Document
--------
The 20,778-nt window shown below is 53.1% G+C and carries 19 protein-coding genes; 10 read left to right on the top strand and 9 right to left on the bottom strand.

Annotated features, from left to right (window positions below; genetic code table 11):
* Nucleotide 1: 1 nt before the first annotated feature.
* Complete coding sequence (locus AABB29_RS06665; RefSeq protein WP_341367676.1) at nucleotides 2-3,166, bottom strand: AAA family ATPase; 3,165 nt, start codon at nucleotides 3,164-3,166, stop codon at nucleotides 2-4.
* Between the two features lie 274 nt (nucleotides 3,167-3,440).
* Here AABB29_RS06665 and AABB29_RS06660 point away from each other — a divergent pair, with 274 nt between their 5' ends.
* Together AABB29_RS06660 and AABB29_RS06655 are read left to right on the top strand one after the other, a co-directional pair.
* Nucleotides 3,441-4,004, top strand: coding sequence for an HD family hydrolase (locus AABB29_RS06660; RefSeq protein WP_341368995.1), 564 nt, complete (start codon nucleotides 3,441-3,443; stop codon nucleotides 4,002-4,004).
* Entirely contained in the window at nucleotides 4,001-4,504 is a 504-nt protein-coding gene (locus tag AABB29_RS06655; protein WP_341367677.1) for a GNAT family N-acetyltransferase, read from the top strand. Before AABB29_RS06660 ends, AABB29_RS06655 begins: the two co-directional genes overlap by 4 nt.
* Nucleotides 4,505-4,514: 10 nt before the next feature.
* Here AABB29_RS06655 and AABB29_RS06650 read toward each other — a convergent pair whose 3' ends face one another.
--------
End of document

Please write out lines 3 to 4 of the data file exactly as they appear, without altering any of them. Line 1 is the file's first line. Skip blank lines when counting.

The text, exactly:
* Nucleotide 1: 1 nt before the first annotated feature.
* Complete coding sequence (locus AABB29_RS06665; RefSeq protein WP_341367676.1) at nucleotides 2-3,166, bottom strand: AAA family ATPase; 3,165 nt, start codon at nucleotides 3,164-3,166, stop codon at nucleotides 2-4.